The price of gold rose on Thursday for the third straight day, reaching a two - month high as another exchange of threats by the United States and North Korea prompted investors to buy bullion as a safe - haven asset.
But the yen added to an already-strong weekly rally of close to 1.5 percent, hitting its highest in nearly four months versus the dollar at 108.73 yen. The FTSE 100 index of leading British shares was 0.6 percent lower.
Trump took specific aim at North Korean leader Kim Jong Un on Thursday, saying he had "disrespected our country greatly" and would not be "getting away with it".
Many markets have climbed to record or multi-year highs, leaving them vulnerable to a sell-off.
South Korea's KOSPI fell 1.8 percent to a 9 1/2-week low, taking its losses this week to almost 2.7 percent. Monthly, the same figure fell 0.5% coming in well below expectations of a 0.3% gain.
"This situation is beginning to develop into this generation's Cuban Missile crisis moment, with recent leaked intelligence reports alleging that North Korea now has miniaturised its nuclear warheads, which extends the range of its missiles, and potentially brings US targets into reach", ING's chief Asia economist Robert Carnell said in a research note on Friday.
Weekly Unemployment Claims rose unexpectedly by 224K. "Risk aversion is still very much a concern for markets".
The index ended up 4.93 points at 16.04, the highest level since November 8, when Trump was elected president.
Gold Prices Hit 2-Month Highs, Defensive Demand Continues
The S&P is trading near its most expensive valuation level since 2004, as measured by the price-to-12-month forward earnings ratio.
The index was also dragged lower after Beijing ordered probes into three major Chinese social networking platforms over outlawed content. Equity screens were also awash with red in Asia as investors fled to safe haven assets after US President Donald Trump doubled down on his North Korea rhetoric. EIA reported that USA crude inventories fell last week as refineries boosted output to the highest percentage of capacity in 12 years.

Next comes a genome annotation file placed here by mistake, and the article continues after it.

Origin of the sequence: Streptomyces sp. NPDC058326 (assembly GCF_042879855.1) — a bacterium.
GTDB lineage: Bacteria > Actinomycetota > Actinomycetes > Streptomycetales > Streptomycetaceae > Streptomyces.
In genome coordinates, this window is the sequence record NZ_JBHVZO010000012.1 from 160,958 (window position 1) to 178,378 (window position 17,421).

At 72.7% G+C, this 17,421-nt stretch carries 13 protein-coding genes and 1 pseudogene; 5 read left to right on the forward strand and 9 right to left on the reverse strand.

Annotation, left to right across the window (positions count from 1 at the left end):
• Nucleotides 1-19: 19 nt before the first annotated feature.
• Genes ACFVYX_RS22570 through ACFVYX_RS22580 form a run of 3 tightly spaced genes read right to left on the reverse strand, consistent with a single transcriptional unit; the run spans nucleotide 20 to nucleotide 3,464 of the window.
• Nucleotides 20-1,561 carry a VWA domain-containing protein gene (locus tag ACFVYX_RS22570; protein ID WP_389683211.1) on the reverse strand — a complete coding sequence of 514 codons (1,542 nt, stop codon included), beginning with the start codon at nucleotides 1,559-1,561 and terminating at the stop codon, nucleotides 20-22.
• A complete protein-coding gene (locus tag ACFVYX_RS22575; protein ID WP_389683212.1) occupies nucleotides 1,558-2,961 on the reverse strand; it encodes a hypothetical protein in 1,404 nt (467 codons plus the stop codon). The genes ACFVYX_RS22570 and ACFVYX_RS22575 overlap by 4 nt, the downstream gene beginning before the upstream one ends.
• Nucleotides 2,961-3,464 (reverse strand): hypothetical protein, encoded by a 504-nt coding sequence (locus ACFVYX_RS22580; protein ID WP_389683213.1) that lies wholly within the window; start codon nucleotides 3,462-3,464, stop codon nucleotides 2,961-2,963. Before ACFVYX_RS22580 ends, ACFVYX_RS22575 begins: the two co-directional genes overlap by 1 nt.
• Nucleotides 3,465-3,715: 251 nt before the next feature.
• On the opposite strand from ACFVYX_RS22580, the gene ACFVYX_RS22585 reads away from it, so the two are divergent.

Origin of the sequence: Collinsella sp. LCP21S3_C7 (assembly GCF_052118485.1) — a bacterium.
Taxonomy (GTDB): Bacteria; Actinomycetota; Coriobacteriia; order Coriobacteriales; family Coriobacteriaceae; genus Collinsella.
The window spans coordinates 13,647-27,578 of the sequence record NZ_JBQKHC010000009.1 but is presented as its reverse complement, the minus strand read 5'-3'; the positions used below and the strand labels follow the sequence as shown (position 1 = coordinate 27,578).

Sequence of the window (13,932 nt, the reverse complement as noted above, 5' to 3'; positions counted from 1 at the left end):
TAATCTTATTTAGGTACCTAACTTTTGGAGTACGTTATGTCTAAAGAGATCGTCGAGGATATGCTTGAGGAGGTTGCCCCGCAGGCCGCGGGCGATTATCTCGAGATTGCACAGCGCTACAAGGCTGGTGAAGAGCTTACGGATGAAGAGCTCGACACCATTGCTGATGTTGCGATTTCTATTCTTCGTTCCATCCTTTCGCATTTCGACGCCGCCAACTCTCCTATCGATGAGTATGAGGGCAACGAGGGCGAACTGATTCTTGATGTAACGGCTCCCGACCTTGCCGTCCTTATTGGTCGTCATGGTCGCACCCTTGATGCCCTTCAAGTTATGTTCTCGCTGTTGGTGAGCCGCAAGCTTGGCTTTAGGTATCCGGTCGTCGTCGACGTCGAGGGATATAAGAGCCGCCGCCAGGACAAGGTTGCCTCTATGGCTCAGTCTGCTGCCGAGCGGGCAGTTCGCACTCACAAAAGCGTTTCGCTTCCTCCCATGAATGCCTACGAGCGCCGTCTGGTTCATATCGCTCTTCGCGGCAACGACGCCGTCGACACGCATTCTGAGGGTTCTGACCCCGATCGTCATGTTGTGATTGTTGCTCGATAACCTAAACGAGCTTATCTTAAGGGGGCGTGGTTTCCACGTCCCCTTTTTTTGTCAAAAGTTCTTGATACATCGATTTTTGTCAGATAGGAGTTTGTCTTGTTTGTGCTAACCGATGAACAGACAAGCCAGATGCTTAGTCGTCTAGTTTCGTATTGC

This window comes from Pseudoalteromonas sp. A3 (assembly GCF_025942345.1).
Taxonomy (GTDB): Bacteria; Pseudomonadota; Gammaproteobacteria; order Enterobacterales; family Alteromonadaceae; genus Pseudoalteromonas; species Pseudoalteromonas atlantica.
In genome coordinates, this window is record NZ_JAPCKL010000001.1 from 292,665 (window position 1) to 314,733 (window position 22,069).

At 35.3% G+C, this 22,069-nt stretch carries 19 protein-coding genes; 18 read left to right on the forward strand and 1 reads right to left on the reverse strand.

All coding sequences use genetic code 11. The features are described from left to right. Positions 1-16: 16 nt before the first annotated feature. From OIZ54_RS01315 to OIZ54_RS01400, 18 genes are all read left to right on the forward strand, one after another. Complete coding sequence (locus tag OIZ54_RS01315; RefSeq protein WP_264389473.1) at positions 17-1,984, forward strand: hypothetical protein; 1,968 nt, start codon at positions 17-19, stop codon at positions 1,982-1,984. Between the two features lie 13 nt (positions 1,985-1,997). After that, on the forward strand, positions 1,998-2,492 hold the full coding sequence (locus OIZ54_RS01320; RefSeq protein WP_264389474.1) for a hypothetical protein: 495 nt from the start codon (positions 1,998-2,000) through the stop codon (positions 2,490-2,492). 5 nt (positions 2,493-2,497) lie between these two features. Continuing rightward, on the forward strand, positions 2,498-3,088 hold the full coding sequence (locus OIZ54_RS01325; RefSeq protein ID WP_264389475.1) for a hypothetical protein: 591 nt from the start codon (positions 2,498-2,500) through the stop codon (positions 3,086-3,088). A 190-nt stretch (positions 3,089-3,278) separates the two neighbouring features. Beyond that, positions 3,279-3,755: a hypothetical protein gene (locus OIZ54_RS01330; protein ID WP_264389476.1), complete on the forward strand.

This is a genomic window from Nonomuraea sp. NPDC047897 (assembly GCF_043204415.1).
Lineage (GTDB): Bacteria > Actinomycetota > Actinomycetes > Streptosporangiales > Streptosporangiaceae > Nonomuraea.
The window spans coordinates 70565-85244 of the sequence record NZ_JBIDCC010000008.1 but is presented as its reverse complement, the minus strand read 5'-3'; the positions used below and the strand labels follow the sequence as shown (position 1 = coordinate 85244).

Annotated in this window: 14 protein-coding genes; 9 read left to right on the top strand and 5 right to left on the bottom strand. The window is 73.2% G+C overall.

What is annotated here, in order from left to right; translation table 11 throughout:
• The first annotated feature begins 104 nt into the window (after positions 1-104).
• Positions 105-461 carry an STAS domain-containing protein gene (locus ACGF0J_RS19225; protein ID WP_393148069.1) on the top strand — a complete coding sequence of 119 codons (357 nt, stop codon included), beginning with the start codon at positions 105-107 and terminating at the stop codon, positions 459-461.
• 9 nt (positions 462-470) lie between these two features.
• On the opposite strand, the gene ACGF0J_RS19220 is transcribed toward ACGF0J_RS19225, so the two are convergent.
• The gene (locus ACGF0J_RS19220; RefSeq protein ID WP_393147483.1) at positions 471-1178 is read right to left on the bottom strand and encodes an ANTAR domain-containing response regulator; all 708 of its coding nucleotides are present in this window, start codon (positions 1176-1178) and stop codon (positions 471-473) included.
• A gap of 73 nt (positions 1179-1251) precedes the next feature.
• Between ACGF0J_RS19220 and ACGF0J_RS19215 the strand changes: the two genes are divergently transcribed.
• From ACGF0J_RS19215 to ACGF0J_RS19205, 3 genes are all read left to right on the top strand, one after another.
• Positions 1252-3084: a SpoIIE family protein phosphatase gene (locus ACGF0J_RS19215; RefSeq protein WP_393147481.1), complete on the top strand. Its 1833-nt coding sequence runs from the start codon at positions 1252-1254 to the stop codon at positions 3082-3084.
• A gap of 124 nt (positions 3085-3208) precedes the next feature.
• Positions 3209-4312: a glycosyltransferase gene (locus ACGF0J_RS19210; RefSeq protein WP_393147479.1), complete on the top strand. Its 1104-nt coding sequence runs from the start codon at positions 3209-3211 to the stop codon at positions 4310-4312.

The dollar extended losses against the yen to hit a new two-month low.
Traders took heart in a measure of US consumer prices that increased only slightly in July, pointing to benign inflation that could make the Federal Reserve cautious about raising interest rates again this year.
Overall, gold continued to edge higher to the $1,280 per ounce area in European trading.
Markets remained concerned over the risk of a USA first-strike against North Korean nuclear facilities.
Disappointing economic data releases weighed on both sides of the Atlantic today with a negative goods trade balance for the United Kingdom (-0.1% versus expectations of 1.4%), higher unemployment claims from the USA (244,000) and also a negative month-on-month PPI figure for the U.S. (-0.1%). "I think before the end of the year the market goes to new highs and (Treasury) yields go higher".
Shares rose more than 1.3% or 4.9p to 388.5p.More news: Tillerson says world united against North Korea